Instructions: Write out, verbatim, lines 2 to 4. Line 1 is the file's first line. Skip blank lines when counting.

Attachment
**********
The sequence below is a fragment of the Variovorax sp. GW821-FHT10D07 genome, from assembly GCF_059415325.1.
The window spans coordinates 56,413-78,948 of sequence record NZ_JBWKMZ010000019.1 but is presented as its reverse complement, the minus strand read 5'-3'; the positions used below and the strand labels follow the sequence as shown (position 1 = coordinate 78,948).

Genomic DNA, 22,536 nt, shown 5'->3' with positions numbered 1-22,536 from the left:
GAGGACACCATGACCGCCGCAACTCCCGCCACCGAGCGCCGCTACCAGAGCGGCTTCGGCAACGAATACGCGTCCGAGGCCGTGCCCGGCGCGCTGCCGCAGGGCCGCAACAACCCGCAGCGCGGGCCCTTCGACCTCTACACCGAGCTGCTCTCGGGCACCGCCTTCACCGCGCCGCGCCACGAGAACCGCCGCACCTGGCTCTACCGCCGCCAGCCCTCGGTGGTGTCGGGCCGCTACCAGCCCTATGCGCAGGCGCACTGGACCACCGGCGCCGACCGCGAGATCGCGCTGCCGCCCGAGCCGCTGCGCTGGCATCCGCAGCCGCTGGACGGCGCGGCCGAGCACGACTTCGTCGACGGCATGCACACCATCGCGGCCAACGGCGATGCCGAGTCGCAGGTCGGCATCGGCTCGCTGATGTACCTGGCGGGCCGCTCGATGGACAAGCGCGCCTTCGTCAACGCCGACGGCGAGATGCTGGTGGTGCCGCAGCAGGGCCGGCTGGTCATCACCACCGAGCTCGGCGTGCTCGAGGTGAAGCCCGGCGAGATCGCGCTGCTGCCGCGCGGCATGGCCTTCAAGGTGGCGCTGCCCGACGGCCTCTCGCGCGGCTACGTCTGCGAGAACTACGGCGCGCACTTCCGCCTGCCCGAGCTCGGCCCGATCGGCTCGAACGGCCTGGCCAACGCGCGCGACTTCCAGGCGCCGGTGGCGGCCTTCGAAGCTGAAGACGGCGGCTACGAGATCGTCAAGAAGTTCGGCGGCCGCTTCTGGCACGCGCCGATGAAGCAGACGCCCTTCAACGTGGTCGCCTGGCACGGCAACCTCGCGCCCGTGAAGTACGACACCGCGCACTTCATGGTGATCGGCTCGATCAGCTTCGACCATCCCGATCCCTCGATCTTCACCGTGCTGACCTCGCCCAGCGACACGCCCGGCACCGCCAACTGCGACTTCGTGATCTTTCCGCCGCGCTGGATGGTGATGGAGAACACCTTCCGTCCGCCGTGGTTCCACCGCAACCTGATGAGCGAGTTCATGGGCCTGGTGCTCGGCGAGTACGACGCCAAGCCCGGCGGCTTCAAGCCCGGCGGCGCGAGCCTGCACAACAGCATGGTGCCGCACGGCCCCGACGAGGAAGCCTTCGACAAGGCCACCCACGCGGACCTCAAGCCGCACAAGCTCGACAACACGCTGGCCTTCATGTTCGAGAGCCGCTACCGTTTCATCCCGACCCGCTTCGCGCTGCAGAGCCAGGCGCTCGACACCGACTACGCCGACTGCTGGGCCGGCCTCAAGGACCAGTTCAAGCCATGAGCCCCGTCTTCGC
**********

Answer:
The window spans coordinates 56,413-78,948 of sequence record NZ_JBWKMZ010000019.1 but is presented as its reverse complement, the minus strand read 5'-3'; the positions used below and the strand labels follow the sequence as shown (position 1 = coordinate 78,948).

Genomic DNA, 22,536 nt, shown 5'->3' with positions numbered 1-22,536 from the left:
GAGGACACCATGACCGCCGCAACTCCCGCCACCGAGCGCCGCTACCAGAGCGGCTTCGGCAACGAATACGCGTCCGAGGCCGTGCCCGGCGCGCTGCCGCAGGGCCGCAACAACCCGCAGCGCGGGCCCTTCGACCTCTACACCGAGCTGCTCTCGGGCACCGCCTTCACCGCGCCGCGCCACGAGAACCGCCGCACCTGGCTCTACCGCCGCCAGCCCTCGGTGGTGTCGGGCCGCTACCAGCCCTATGCGCAGGCGCACTGGACCACCGGCGCCGACCGCGAGATCGCGCTGCCGCCCGAGCCGCTGCGCTGGCATCCGCAGCCGCTGGACGGCGCGGCCGAGCACGACTTCGTCGACGGCATGCACACCATCGCGGCCAACGGCGATGCCGAGTCGCAGGTCGGCATCGGCTCGCTGATGTACCTGGCGGGCCGCTCGATGGACAAGCGCGCCTTCGTCAACGCCGACGGCGAGATGCTGGTGGTGCCGCAGCAGGGCCGGCTGGTCATCACCACCGAGCTCGGCGTGCTCGAGGTGAAGCCCGGCGAGATCGCGCTGCTGCCGCGCGGCATGGCCTTCAAGGTGGCGCTGCCCGACGGCCTCTCGCGCGGCTACGTCTGCGAGAACTACGGCGCGCACTTCCGCCTGCCCGAGCTCGGCCCGATCGGCTCGAACGGCCTGGCCAACGCGCGCGACTTCCAGGCGCCGGTGGCGGCCTTCGAAGCTGAAGACGGCGGCTACGAGATCGTCAAGAAGTTCGGCGGCCGCTTCTGGCACGCGCCGATGAAGCAGACGCCCTTCAACGTGGTCGCCTGGCACGGCAACCTCGCGCCCGTGAAGTACGACACCGCGCACTTCATGGTGATCGGCTCGATCAGCTTCGACCATCCCGATCCCTCGATCTTCACCGTGCTGACCTCGCCCAGCGACACGCCCGGCACCGCCAACTGCGACTTCGTGATCTTTCCGCCGCGCTGGATGGTGATGGAGAACACCTTCCGTCCGCCGTGGTTCCACCGCAACCTGATGAGCGAGTTCATGGGCCTGGTGCTCGGCGAGTACGACGCCAAGCCCGGCGGCTTCAAGCCCGGCGGCGCGAGCCTGCACAACAGCATGGTGCCGCACGGCCCCGACGAGGAAGCCTTCGACAAGGCCACCCACGCGGACCTCAAGCCGCACAAGCTCGACAACACGCTGGCCTTCATGTTCGAGAGCCGCTACCGTTTCATCCCGACCCGCTTCGCGCTGCAGAGCCAGGCGCTCGACACCGACTACGCCGACTGCTGGGCCGGCCTCAAGGACCAGTTCAAGCCATGAGCCCCGTCTTCGC